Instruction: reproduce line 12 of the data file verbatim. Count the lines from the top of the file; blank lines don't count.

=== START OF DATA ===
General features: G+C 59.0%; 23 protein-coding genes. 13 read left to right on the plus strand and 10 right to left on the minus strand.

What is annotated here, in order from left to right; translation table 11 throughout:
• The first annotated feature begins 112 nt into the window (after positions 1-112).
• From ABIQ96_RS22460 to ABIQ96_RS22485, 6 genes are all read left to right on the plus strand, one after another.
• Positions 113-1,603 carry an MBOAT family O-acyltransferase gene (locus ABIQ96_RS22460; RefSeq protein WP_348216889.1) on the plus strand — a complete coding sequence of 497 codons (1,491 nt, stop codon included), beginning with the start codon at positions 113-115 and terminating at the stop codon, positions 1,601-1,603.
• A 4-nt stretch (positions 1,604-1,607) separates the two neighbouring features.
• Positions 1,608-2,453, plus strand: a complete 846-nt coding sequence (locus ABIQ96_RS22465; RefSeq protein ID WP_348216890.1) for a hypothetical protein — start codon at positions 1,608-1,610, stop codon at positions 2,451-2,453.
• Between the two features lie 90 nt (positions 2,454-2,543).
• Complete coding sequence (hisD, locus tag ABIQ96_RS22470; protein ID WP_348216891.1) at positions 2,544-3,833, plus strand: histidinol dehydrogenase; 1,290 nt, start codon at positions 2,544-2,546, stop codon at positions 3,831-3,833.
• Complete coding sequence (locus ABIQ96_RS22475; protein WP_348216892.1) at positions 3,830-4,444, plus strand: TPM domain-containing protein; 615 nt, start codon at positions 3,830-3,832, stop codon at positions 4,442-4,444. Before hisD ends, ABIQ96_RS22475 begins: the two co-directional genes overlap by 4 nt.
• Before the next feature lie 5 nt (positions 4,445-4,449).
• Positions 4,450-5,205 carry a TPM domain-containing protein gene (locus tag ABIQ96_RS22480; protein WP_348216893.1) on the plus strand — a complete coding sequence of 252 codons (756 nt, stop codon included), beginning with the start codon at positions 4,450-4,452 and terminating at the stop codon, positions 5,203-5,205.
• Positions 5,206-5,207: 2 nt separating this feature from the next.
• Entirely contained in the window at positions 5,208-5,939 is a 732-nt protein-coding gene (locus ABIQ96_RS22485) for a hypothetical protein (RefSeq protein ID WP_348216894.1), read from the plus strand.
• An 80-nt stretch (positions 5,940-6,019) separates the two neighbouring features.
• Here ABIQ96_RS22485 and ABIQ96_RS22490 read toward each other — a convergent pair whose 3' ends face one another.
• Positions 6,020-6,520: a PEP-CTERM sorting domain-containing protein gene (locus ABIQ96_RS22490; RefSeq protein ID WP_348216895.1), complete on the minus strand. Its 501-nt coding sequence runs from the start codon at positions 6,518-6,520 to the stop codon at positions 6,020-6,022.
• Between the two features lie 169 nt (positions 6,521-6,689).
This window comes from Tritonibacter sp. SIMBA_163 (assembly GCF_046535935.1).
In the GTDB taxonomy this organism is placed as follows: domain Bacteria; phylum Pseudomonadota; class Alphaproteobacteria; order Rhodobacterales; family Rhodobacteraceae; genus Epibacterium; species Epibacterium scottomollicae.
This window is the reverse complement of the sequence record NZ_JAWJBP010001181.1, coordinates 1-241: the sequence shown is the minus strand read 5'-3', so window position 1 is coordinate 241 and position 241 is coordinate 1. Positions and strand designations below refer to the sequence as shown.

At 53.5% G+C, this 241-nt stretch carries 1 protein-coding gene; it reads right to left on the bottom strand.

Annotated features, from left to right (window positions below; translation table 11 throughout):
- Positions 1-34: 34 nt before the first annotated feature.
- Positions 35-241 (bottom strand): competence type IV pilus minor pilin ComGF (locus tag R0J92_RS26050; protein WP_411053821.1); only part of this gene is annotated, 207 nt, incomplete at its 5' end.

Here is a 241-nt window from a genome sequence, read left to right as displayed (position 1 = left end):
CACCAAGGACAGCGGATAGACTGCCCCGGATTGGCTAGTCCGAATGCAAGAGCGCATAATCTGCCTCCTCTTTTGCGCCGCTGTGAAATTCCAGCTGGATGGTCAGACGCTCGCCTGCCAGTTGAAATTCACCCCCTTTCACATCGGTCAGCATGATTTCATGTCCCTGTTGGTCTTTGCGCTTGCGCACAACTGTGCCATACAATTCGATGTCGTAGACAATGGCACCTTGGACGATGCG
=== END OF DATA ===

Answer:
• Positions 4,450-5,205 carry a TPM domain-containing protein gene (locus tag ABIQ96_RS22480; protein WP_348216893.1) on the plus strand — a complete coding sequence of 252 codons (756 nt, stop codon included), beginning with the start codon at positions 4,450-4,452 and terminating at the stop codon, positions 5,203-5,205.